President Obama on Thursday made it clear that, if a gridlocked Congress won't do its job on immigration reform, he will do that job himself. Now we should hope that he can also turn attention to an immigration challenge that falls under his own branch of government: immigration courts.
The nation got a crash course in immigration court dysfunction over the summer as those unaccompanied minor children, the "border kids" mostly from Central America, piled into detention centers. After it was disclosed that hundreds of thousands of immigration cases were backed up in the overwhelmed courts, which are run by the Justice Department, the administration reacted by moving the high-profile cases to the front of the line and tossing a few million dollars at the problem.
Let me suggest that our immigration court system is every bit as important as giving a respite to the millions of immigrants benefiting from presidential action. Without the backstop of a functional justice system, any amount of increased border security becomes a waste of limited resources, and any path to legality must somehow bypass the hundreds of thousands of pending immigration deportation cases.
We should realize that immigration courts are not only in dire straits, they are not even really "courts." Immigration officials do not possess real judiciary authority. Instead, they are hired by the Justice Department and cannot hold government lawyers in contempt of court for their actions. The are not "referees" so much as "teammates."
The union representing the immigration court judges is even calling for an independent system. Judge Dana Leigh Marks, president of the National Association of Immigration Judges, told the Associated Press that ".. immigration judges act as arbiters in deportation cases being argued by Homeland Security Department lawyers but judges also are treated as attorneys for the government."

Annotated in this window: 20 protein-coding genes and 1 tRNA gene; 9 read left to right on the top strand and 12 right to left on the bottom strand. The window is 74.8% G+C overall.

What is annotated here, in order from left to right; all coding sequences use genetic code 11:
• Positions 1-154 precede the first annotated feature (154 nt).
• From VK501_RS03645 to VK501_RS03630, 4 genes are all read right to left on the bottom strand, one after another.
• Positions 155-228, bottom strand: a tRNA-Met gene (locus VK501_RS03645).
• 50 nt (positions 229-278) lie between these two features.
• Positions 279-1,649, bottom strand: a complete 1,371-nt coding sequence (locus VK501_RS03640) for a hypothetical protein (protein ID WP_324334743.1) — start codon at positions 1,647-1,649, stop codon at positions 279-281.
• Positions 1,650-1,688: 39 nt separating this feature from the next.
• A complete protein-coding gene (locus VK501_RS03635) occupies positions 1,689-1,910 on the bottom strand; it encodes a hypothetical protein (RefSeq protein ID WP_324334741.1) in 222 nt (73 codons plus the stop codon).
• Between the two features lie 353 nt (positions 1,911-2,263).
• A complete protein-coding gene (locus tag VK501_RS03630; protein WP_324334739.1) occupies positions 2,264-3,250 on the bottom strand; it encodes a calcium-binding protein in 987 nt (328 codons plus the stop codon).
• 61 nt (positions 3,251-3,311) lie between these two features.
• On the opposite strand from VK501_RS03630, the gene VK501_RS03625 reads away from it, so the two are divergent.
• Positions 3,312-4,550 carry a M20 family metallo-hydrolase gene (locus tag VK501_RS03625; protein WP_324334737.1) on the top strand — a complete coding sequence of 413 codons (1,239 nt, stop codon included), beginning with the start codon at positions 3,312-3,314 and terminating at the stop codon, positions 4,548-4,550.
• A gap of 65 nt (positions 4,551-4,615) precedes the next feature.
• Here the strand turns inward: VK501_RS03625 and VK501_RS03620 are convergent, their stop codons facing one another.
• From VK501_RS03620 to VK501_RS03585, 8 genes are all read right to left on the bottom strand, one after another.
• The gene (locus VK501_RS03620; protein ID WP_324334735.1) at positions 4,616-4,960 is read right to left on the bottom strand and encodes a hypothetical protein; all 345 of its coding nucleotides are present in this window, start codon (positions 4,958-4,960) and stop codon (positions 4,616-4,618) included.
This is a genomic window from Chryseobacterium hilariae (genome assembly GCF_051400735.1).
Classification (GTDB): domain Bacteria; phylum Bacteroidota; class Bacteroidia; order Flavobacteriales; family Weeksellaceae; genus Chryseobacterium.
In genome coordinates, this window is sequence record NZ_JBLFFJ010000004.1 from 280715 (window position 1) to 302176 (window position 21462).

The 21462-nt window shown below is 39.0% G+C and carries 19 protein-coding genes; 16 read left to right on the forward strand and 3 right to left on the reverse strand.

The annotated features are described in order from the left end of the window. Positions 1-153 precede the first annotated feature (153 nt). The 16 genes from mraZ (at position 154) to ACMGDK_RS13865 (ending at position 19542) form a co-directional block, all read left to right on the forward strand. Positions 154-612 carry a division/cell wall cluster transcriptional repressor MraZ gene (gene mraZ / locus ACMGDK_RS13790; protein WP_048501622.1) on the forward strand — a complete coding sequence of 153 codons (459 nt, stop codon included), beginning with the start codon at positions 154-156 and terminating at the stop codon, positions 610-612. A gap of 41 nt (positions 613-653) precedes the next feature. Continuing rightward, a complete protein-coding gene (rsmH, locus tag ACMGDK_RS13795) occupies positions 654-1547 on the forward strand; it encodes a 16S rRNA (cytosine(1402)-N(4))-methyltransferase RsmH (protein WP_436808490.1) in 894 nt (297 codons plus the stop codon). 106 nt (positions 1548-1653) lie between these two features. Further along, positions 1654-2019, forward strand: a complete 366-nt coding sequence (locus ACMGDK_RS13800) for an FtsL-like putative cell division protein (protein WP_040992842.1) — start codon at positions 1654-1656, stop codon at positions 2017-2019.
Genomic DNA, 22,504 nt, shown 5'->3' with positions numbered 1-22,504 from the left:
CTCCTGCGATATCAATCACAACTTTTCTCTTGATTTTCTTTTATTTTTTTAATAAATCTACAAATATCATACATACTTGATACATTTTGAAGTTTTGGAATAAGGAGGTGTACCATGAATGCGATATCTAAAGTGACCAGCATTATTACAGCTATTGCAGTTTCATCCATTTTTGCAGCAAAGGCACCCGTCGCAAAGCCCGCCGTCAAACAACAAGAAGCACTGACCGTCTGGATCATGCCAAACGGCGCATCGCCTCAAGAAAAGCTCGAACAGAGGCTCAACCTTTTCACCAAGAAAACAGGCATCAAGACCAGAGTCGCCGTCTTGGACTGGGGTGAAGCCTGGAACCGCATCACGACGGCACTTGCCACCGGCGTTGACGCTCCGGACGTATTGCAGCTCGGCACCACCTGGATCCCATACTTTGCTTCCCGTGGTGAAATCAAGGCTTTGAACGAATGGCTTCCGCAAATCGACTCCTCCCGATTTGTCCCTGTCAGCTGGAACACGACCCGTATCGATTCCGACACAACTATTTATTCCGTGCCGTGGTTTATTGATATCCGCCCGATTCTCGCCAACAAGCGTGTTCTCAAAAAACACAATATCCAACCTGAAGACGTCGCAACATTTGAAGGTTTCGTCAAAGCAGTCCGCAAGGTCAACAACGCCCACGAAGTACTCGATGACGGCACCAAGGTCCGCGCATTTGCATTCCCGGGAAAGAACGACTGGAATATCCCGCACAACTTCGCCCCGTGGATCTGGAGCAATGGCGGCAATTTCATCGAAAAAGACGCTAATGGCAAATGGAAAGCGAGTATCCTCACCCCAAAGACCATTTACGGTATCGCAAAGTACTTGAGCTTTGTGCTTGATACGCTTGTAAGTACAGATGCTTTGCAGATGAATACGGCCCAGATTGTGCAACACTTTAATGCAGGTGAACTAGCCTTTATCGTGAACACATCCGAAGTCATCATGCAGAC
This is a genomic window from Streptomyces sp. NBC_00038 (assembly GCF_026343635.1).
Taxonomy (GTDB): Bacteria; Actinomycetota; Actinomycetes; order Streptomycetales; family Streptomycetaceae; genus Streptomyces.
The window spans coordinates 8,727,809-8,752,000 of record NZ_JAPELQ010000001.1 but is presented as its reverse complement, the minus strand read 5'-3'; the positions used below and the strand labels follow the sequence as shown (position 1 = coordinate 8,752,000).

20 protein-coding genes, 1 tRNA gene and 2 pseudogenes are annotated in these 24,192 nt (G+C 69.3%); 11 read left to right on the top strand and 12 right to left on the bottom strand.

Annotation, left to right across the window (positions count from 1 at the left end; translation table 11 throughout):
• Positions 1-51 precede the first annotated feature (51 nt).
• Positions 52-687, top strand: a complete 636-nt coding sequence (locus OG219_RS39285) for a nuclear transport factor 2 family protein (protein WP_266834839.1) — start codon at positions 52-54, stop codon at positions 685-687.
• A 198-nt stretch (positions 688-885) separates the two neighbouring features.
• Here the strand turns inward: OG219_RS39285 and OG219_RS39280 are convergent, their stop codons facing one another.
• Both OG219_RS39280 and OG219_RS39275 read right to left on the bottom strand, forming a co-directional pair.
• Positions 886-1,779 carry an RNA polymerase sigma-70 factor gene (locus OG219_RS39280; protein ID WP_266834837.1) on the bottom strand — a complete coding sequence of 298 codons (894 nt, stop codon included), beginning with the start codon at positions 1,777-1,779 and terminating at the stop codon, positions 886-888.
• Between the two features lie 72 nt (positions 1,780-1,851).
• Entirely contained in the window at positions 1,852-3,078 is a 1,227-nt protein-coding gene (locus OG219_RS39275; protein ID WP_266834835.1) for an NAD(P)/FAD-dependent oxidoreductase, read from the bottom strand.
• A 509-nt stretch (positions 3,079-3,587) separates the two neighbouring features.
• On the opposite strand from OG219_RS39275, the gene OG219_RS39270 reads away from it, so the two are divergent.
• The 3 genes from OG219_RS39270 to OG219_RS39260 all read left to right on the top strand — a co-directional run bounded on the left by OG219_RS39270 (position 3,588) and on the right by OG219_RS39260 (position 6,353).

In a New York Times opinion piece, the judges stated:
Structural reform is imperative to ensure that the immigration courts receive the resources they desperately need to devote the time and study which asylum cases merit. For years, funding for the courts has not kept pace with enhanced immigration enforcement.
Compounding that, as rhe Washington Post reported, federal investigation "... found rampant nepotism in recent years within the agency that oversees U.S. immigration courts, including three top officials who used their positions to help relatives land paid internships."
Really? Surely we can do better than this, and when the president rightly points out that Congress is not doing its job, he should at least acknowledge that his Justice Department could do its job a bit better.
In the meantime, it remains conventional wisdom that President Obama's action is very likely only a temporary "fix," because what can be done by executive order can be undone by executive order. Perhaps that's correct, but it is not beyond reason to think that, in two years, his action might lead to a "new normal" that includes the changes.
Eventually, of course, the answers will come from comprehensive immigration reform, which so far has focused on potential paths to legal status for undocumented residents and border security.
The irony here remains that President Obama is staking his legacy on the idea that he has to make improvements to immigration policy because Congress will not. We can hear his message that millions of families will benefit from his actions, including families that would have been broken up without these measures.
Now, when it comes to his own Justice Department's handling of immigration courts, we await that same level of leadership.